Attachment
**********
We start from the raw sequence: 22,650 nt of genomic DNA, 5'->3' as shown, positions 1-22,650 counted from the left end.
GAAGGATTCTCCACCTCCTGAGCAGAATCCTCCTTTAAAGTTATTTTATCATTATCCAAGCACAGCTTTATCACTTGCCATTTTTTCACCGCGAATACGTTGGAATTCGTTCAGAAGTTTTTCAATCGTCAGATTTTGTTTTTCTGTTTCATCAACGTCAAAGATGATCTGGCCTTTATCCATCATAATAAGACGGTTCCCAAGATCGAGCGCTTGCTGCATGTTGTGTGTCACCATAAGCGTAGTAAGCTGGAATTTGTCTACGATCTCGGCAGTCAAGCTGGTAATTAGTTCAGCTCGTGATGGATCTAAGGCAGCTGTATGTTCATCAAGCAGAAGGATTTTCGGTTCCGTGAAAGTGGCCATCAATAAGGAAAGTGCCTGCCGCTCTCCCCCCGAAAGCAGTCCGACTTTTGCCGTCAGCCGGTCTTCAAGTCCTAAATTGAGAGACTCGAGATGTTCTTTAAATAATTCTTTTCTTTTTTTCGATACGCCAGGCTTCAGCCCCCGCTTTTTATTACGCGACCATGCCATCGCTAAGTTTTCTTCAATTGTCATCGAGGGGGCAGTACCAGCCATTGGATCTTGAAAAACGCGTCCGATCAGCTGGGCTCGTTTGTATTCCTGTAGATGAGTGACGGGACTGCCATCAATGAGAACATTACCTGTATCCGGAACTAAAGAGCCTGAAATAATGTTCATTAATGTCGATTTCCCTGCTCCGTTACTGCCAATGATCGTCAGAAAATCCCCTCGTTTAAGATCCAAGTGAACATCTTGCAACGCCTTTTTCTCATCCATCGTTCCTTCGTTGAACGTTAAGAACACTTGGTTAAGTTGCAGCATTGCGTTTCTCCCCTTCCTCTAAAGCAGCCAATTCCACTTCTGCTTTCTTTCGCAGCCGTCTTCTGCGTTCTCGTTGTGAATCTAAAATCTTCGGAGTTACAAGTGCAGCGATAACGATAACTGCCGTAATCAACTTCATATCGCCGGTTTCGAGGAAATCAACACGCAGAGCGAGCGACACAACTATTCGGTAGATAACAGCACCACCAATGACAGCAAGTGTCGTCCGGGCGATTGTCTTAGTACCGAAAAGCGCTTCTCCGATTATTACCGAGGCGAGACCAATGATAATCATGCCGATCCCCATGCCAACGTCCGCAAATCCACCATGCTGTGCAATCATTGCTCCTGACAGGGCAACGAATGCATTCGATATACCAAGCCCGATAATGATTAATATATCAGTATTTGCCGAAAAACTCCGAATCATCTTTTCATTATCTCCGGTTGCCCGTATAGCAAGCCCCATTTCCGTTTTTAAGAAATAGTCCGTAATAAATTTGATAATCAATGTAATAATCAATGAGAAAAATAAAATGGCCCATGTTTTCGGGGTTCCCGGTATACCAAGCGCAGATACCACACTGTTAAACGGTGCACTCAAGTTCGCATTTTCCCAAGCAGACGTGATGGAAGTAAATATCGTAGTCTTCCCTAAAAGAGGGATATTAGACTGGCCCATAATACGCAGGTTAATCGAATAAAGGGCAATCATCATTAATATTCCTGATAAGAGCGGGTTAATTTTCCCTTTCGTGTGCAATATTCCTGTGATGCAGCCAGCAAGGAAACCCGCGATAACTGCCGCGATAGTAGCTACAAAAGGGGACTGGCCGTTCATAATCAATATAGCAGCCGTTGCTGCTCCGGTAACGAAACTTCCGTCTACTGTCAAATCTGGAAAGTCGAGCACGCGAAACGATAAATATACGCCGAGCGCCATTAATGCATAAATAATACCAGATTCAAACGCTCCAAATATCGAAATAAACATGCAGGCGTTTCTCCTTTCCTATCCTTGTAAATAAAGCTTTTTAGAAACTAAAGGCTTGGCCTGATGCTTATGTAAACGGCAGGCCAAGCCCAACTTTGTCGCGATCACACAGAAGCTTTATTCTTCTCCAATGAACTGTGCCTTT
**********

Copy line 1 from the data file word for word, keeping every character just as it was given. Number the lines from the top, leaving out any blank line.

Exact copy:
We start from the raw sequence: 22,650 nt of genomic DNA, 5'->3' as shown, positions 1-22,650 counted from the left end.